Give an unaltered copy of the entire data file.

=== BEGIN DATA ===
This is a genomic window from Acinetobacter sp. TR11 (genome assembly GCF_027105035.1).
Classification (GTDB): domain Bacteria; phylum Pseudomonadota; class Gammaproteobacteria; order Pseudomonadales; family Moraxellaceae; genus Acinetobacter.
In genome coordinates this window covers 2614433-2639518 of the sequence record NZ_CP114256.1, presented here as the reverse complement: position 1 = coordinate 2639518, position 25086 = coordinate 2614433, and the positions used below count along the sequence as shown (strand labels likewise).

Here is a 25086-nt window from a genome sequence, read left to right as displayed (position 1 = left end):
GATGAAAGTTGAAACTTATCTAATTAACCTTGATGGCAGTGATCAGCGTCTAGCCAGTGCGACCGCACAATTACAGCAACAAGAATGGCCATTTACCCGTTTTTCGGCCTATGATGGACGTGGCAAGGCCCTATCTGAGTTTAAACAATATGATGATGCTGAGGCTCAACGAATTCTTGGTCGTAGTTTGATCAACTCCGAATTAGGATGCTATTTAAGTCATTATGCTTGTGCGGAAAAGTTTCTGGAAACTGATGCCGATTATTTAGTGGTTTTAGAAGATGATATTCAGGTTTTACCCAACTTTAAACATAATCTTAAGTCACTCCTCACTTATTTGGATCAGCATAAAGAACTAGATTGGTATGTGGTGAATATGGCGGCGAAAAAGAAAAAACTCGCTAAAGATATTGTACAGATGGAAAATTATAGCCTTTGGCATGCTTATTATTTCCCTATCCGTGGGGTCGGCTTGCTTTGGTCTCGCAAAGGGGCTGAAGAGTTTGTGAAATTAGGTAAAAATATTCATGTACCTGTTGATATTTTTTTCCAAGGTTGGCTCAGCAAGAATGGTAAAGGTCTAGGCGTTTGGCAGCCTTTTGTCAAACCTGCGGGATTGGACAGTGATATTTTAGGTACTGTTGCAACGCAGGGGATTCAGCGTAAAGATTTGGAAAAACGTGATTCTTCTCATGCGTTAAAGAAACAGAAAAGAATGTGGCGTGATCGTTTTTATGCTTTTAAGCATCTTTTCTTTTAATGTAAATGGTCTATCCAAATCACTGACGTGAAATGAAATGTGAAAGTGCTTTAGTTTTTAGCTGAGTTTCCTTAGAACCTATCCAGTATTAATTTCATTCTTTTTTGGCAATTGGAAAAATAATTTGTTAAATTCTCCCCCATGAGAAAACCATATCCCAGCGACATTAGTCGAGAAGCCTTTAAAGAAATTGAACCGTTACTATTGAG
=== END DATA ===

This is a genomic window from Acinetobacter sp. TR11 (genome assembly GCF_027105035.1).
Classification (GTDB): domain Bacteria; phylum Pseudomonadota; class Gammaproteobacteria; order Pseudomonadales; family Moraxellaceae; genus Acinetobacter.
In genome coordinates this window covers 2614433-2639518 of the sequence record NZ_CP114256.1, presented here as the reverse complement: position 1 = coordinate 2639518, position 25086 = coordinate 2614433, and the positions used below count along the sequence as shown (strand labels likewise).

Here is a 25086-nt window from a genome sequence, read left to right as displayed (position 1 = left end):
GATGAAAGTTGAAACTTATCTAATTAACCTTGATGGCAGTGATCAGCGTCTAGCCAGTGCGACCGCACAATTACAGCAACAAGAATGGCCATTTACCCGTTTTTCGGCCTATGATGGACGTGGCAAGGCCCTATCTGAGTTTAAACAATATGATGATGCTGAGGCTCAACGAATTCTTGGTCGTAGTTTGATCAACTCCGAATTAGGATGCTATTTAAGTCATTATGCTTGTGCGGAAAAGTTTCTGGAAACTGATGCCGATTATTTAGTGGTTTTAGAAGATGATATTCAGGTTTTACCCAACTTTAAACATAATCTTAAGTCACTCCTCACTTATTTGGATCAGCATAAAGAACTAGATTGGTATGTGGTGAATATGGCGGCGAAAAAGAAAAAACTCGCTAAAGATATTGTACAGATGGAAAATTATAGCCTTTGGCATGCTTATTATTTCCCTATCCGTGGGGTCGGCTTGCTTTGGTCTCGCAAAGGGGCTGAAGAGTTTGTGAAATTAGGTAAAAATATTCATGTACCTGTTGATATTTTTTTCCAAGGTTGGCTCAGCAAGAATGGTAAAGGTCTAGGCGTTTGGCAGCCTTTTGTCAAACCTGCGGGATTGGACAGTGATATTTTAGGTACTGTTGCAACGCAGGGGATTCAGCGTAAAGATTTGGAAAAACGTGATTCTTCTCATGCGTTAAAGAAACAGAAAAGAATGTGGCGTGATCGTTTTTATGCTTTTAAGCATCTTTTCTTTTAATGTAAATGGTCTATCCAAATCACTGACGTGAAATGAAATGTGAAAGTGCTTTAGTTTTTAGCTGAGTTTCCTTAGAACCTATCCAGTATTAATTTCATTCTTTTTTGGCAATTGGAAAAATAATTTGTTAAATTCTCCCCCATGAGAAAACCATATCCCAGCGACATTAGTCGAGAAGCCTTTAAAGAAATTGAACCGTTACTATTGAG